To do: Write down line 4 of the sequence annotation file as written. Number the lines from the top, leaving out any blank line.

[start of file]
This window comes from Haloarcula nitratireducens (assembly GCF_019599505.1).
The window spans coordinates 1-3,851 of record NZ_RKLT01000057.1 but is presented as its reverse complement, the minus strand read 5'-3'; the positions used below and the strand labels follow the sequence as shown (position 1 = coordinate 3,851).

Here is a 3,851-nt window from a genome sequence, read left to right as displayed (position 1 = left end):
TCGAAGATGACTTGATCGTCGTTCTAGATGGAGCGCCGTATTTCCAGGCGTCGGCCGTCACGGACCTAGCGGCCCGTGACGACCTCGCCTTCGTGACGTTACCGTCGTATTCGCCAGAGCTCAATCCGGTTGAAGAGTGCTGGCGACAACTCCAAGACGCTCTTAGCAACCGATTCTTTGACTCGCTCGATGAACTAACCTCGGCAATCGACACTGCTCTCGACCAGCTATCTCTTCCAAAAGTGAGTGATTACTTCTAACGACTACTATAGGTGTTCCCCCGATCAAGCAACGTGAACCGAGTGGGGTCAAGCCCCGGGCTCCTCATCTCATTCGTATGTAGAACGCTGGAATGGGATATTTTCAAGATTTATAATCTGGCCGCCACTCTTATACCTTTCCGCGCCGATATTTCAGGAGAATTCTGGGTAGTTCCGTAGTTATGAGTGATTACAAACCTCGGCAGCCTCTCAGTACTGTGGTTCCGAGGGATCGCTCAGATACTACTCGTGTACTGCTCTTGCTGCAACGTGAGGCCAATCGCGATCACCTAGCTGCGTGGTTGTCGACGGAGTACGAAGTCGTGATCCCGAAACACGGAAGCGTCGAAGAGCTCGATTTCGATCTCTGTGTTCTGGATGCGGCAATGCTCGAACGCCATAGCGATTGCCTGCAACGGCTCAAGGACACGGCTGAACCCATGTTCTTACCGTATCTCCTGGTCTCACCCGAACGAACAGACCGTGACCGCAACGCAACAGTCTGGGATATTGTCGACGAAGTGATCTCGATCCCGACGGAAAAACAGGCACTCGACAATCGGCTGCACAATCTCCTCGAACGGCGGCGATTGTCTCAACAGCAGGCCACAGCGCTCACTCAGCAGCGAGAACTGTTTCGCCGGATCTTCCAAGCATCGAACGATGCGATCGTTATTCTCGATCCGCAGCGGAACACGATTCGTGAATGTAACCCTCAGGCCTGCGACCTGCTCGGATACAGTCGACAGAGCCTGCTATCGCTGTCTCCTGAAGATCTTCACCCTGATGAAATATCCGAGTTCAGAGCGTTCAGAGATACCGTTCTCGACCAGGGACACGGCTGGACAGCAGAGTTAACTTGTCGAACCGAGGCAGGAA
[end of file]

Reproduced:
TCGAAGATGACTTGATCGTCGTTCTAGATGGAGCGCCGTATTTCCAGGCGTCGGCCGTCACGGACCTAGCGGCCCGTGACGACCTCGCCTTCGTGACGTTACCGTCGTATTCGCCAGAGCTCAATCCGGTTGAAGAGTGCTGGCGACAACTCCAAGACGCTCTTAGCAACCGATTCTTTGACTCGCTCGATGAACTAACCTCGGCAATCGACACTGCTCTCGACCAGCTATCTCTTCCAAAAGTGAGTGATTACTTCTAACGACTACTATAGGTGTTCCCCCGATCAAGCAACGTGAACCGAGTGGGGTCAAGCCCCGGGCTCCTCATCTCATTCGTATGTAGAACGCTGGAATGGGATATTTTCAAGATTTATAATCTGGCCGCCACTCTTATACCTTTCCGCGCCGATATTTCAGGAGAATTCTGGGTAGTTCCGTAGTTATGAGTGATTACAAACCTCGGCAGCCTCTCAGTACTGTGGTTCCGAGGGATCGCTCAGATACTACTCGTGTACTGCTCTTGCTGCAACGTGAGGCCAATCGCGATCACCTAGCTGCGTGGTTGTCGACGGAGTACGAAGTCGTGATCCCGAAACACGGAAGCGTCGAAGAGCTCGATTTCGATCTCTGTGTTCTGGATGCGGCAATGCTCGAACGCCATAGCGATTGCCTGCAACGGCTCAAGGACACGGCTGAACCCATGTTCTTACCGTATCTCCTGGTCTCACCCGAACGAACAGACCGTGACCGCAACGCAACAGTCTGGGATATTGTCGACGAAGTGATCTCGATCCCGACGGAAAAACAGGCACTCGACAATCGGCTGCACAATCTCCTCGAACGGCGGCGATTGTCTCAACAGCAGGCCACAGCGCTCACTCAGCAGCGAGAACTGTTTCGCCGGATCTTCCAAGCATCGAACGATGCGATCGTTATTCTCGATCCGCAGCGGAACACGATTCGTGAATGTAACCCTCAGGCCTGCGACCTGCTCGGATACAGTCGACAGAGCCTGCTATCGCTGTCTCCTGAAGATCTTCACCCTGATGAAATATCCGAGTTCAGAGCGTTCAGAGATACCGTTCTCGACCAGGGACACGGCTGGACAGCAGAGTTAACTTGTCGAACCGAGGCAGGAA